Michael Gove, the Secretary of State for Education, has just
announced plans for a radical change in school exams for those aged 16. On the
face of it this tougher, more rigorous system looks good for mathematics. I am
concerned that in fact it will reduce mathematical activity in the UK.
I do think that the examinations have become easier over the
years; this is an inevitable consequence of the incentives on student success
for both teachers and the examination boards.
I do think that there is a consequent danger that the brightest
students will become bored; though there is nothing to stop teachers from
introducing more demanding and varied material (why is nonexaminable
a dirty word in education?).
However, this does not mean that I support the proposals
outlines by Gove and Clegg a couple of days ago. Some of my reasons are fairly
standard:

Weaker students
(and students with less academically supportive family backgrounds) are likely to
struggle to achieve anything – particularly
in all or nothing subjects like mathematics
 Girls are likely to fare worse in the more
traditional examonly culture.
 Clegg’s intervention to ensure that there is
only one examination may backfire: many people will leave school with only a
transcript of attainment showing very little achievement.
An inevitable consequence of (3) is that a second exam
system will eventually be brought in (sound familiar?). The system is to be
brought in in two stages – English, Maths and Science starting in 2015
(examined in 2017) and the rest the following year. This creates a strange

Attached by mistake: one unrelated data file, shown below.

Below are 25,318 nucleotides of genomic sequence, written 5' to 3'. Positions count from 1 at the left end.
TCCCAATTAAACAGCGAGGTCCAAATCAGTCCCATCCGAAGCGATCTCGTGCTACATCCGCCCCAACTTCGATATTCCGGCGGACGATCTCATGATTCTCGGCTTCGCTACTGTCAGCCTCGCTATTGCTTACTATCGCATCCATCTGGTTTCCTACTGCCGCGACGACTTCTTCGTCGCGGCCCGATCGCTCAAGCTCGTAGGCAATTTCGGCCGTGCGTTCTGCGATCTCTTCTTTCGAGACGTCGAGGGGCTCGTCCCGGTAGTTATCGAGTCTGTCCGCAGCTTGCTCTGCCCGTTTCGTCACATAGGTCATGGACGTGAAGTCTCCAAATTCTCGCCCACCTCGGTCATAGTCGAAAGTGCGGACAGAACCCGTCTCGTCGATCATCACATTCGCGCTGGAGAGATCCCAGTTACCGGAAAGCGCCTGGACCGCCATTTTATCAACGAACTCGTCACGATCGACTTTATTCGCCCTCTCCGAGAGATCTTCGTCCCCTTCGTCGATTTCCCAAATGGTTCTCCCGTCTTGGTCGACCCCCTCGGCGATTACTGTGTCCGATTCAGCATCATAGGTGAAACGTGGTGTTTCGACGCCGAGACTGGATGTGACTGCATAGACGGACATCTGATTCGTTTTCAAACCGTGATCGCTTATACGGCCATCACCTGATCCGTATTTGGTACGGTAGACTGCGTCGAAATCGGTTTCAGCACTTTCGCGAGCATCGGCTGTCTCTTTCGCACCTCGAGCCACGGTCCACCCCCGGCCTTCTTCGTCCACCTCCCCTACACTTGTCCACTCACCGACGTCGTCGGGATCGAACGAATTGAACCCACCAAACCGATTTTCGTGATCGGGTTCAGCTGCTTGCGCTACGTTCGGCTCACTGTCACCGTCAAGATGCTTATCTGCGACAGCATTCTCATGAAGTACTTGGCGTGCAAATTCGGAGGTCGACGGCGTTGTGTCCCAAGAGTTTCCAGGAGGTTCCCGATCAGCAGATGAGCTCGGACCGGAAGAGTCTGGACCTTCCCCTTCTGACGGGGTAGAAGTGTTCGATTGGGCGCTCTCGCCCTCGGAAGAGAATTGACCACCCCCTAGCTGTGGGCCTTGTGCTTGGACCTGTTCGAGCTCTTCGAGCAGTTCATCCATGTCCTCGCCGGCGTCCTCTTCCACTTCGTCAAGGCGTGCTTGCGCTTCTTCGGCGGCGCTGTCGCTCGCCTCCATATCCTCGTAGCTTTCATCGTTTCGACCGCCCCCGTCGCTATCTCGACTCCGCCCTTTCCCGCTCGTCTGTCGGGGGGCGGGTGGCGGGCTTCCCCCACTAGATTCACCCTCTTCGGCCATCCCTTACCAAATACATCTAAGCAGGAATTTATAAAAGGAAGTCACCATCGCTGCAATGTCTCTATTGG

hybrid generation in the middle!
But there are other knock on effects of the current plans.
4.
Wales. My understanding is that Wales is not
forced to follow England’s lead here. Will it go it alone, keeping GCSEs going,
or will it join Scotland’s system? Or move with England?
5. A levels: a harder exam system at aged 16 is
likely to discourage students from continuing to A level, leading to a less
welleducated work force, precisely what this initiative is trying to address!
6. In particular, the numbers taking maths, which
is seen as hard, at A level is likely to fall and hence…
7. …. the numbers taking maths at University will
also decrease.
Teachers and Universities have been working hard to overcome
the sudden drop in numbers taking mathematics at A level following the 2000 A
level exam fiasco. Those in favour of this policy argue that those coming to university will
be better prepared. I won’t hold my breath, and anyway, we need good mathematicians
getting good degrees to be the next teachers, industrial innovators and
financial marketeers! Maths education is not just about the elite next
generation of academics.
So my concern is that whilst the best young mathematicians
will thrive in the new environment, most of them would have succeeded anyway, and there is a danger
that this policy will actually reduce the supply of good mathematicians!
Be careful what you
wish for.